Bearing in mind the differences in the structure of the Scottish Pub Sector, the Scottish Government commissioned this study to understand the issues faced by the industry (particularly in the tenanted sector where legislative change already exists in England & Wales). This was to ensure there was a robust evidence base to support any future action.

Review of Key Historical reporting/ impact assessments

Historical UK Government & Industry Responses regarding 'Unfairness of Landlord and Tenant Relationships':

The origins of the current Pub Company business model trace back to the investigation into the supply of beer conducted by the Monopolies & Mergers Commission, commencing in December 1986 and finally enacted in December 1989. Compliance concluded in November 1991, with the disposal of pubs that exceeded the given allowance as stipulated in the Act. In addition, the Landlord and Tenant Acts of 1985 (Section 11) & 1987 did provide for certain conditions under which agreements between pub landlords and lessees/ tenants in England & Wales could be amended, or renewed outside of contracted dates. This became a factor, and an embedded part of the subsequent inquiries and legislation specifically into the pub tie.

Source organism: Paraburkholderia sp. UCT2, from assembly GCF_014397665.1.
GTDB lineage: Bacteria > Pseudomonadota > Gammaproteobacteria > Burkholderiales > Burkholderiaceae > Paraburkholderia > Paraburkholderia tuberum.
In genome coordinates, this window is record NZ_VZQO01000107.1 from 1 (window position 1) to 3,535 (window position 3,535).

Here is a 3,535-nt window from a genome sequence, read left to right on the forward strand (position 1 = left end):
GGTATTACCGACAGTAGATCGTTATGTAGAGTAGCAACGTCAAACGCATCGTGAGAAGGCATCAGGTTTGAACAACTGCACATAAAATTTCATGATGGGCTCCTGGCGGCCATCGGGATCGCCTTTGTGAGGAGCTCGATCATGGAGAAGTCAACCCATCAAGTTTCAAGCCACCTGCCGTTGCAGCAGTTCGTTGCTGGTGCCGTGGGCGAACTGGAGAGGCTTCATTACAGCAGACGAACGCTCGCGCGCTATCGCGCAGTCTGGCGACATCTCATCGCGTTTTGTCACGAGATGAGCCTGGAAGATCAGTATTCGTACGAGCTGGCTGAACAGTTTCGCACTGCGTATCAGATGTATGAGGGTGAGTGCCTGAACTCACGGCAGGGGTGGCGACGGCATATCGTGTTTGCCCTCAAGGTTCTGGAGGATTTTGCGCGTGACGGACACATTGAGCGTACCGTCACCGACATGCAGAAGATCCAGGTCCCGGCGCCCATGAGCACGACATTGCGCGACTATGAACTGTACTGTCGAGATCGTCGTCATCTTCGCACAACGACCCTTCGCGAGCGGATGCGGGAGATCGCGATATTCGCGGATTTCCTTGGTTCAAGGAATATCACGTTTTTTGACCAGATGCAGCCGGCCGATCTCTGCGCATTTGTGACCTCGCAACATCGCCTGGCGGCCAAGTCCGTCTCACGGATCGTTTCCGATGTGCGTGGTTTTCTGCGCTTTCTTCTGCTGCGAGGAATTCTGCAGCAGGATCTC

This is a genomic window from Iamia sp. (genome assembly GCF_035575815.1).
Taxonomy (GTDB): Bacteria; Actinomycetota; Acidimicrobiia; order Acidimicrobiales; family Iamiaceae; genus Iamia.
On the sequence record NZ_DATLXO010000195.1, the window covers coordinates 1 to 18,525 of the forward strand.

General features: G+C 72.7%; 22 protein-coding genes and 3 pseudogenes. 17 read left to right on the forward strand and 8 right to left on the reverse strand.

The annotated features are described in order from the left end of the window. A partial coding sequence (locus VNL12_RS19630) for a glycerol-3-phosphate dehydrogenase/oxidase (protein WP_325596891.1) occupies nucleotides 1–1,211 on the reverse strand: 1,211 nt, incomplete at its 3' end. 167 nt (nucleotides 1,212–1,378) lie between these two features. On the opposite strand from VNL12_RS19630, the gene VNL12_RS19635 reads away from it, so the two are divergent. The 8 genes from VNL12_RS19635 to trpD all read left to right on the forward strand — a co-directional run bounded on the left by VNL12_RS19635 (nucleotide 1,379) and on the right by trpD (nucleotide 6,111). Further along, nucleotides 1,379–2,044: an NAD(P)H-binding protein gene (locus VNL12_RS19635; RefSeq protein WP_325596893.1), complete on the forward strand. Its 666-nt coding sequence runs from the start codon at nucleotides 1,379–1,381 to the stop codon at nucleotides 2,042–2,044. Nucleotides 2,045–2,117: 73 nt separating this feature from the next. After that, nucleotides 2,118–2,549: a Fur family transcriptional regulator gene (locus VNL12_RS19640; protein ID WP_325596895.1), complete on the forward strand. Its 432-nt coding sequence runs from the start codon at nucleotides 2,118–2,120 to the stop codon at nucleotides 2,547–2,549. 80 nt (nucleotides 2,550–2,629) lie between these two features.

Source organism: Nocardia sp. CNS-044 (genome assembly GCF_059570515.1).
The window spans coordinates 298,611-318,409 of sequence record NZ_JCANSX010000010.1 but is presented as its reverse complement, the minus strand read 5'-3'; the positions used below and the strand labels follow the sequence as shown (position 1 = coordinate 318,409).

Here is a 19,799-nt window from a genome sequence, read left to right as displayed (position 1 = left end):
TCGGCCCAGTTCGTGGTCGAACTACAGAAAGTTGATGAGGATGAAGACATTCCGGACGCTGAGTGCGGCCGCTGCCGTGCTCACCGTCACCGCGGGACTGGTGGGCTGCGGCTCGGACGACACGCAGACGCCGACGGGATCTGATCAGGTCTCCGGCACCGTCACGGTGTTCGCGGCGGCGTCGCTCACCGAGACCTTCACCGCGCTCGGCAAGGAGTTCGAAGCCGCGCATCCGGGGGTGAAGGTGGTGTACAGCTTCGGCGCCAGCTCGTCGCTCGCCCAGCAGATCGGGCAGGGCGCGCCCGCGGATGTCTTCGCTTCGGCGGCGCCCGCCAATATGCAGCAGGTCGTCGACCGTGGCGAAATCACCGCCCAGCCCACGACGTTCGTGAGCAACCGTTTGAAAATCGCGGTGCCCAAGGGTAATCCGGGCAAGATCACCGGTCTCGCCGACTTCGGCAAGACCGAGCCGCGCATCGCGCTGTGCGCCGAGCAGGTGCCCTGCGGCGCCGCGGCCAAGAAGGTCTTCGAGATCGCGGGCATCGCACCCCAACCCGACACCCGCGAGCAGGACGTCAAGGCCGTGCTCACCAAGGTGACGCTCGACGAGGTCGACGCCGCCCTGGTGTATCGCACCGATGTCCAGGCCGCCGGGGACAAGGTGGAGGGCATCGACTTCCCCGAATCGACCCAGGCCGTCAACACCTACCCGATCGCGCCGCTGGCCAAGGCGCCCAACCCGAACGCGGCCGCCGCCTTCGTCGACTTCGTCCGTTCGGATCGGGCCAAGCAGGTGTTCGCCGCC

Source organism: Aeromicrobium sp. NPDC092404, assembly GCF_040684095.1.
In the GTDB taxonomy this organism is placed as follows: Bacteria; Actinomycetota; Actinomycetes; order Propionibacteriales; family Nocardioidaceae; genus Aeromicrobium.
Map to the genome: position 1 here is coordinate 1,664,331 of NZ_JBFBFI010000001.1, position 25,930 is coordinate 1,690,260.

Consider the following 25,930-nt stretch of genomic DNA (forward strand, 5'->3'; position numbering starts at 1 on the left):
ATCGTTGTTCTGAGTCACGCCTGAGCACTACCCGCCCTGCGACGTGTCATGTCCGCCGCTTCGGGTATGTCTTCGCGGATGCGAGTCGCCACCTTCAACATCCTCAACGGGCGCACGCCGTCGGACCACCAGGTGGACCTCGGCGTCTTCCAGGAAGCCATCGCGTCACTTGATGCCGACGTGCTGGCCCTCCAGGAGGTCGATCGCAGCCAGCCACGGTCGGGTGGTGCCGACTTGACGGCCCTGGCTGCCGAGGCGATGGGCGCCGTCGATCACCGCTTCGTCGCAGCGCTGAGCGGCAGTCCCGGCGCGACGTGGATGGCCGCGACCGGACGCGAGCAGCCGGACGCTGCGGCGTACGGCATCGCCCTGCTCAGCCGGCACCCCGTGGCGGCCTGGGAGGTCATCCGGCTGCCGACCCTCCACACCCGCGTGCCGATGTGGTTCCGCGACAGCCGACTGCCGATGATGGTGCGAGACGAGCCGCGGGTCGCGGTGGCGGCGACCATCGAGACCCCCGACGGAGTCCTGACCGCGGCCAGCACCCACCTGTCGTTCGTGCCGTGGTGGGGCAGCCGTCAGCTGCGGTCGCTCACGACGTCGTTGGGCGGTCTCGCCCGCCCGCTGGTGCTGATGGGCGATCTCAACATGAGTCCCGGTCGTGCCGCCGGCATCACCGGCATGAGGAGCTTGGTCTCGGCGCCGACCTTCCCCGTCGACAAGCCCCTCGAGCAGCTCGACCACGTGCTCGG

The 'Beer Orders' legislation - which was enacted in all of GB - created a restriction on any brewing company owning more than an agreed number of licensed premises. The intention was to help increase competition within brewing, wholesaling and retailing. Because of this legislation, the Pub Company emerged in both England & Wales and Scotland. The long term effect of this was such that by 2000, a follow-up report by the Office of Fair Trading concluded on a rescinding of the Orders. 2003 saw the revocation of the Orders, based on these having no remaining relevance within the current industry environment of that time. [11]